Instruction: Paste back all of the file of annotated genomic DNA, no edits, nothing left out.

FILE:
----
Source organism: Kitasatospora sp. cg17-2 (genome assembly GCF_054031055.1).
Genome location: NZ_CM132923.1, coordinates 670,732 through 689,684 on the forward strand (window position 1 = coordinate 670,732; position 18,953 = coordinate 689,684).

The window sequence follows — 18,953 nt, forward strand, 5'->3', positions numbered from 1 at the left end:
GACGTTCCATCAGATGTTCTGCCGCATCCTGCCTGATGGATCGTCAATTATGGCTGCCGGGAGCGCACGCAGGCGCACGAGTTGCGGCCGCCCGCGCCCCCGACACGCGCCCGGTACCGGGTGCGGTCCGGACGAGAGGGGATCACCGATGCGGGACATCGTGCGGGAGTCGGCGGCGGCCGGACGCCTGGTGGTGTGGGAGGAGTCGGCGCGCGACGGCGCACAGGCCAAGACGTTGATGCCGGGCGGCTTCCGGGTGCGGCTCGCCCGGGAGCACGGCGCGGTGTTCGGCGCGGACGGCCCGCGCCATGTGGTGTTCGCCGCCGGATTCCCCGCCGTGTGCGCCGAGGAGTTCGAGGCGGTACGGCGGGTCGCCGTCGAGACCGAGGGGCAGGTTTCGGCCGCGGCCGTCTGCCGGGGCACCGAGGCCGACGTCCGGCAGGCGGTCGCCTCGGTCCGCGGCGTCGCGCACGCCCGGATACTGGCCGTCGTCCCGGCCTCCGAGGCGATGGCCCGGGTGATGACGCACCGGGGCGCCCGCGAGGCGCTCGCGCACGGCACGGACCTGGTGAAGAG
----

Source organism: Kitasatospora sp. cg17-2 (genome assembly GCF_054031055.1).
Genome location: NZ_CM132923.1, coordinates 670,732 through 689,684 on the forward strand (window position 1 = coordinate 670,732; position 18,953 = coordinate 689,684).

The window sequence follows — 18,953 nt, forward strand, 5'->3', positions numbered from 1 at the left end:
GACGTTCCATCAGATGTTCTGCCGCATCCTGCCTGATGGATCGTCAATTATGGCTGCCGGGAGCGCACGCAGGCGCACGAGTTGCGGCCGCCCGCGCCCCCGACACGCGCCCGGTACCGGGTGCGGTCCGGACGAGAGGGGATCACCGATGCGGGACATCGTGCGGGAGTCGGCGGCGGCCGGACGCCTGGTGGTGTGGGAGGAGTCGGCGCGCGACGGCGCACAGGCCAAGACGTTGATGCCGGGCGGCTTCCGGGTGCGGCTCGCCCGGGAGCACGGCGCGGTGTTCGGCGCGGACGGCCCGCGCCATGTGGTGTTCGCCGCCGGATTCCCCGCCGTGTGCGCCGAGGAGTTCGAGGCGGTACGGCGGGTCGCCGTCGAGACCGAGGGGCAGGTTTCGGCCGCGGCCGTCTGCCGGGGCACCGAGGCCGACGTCCGGCAGGCGGTCGCCTCGGTCCGCGGCGTCGCGCACGCCCGGATACTGGCCGTCGTCCCGGCCTCCGAGGCGATGGCCCGGGTGATGACGCACCGGGGCGCCCGCGAGGCGCTCGCGCACGGCACGGACCTGGTGAAGAG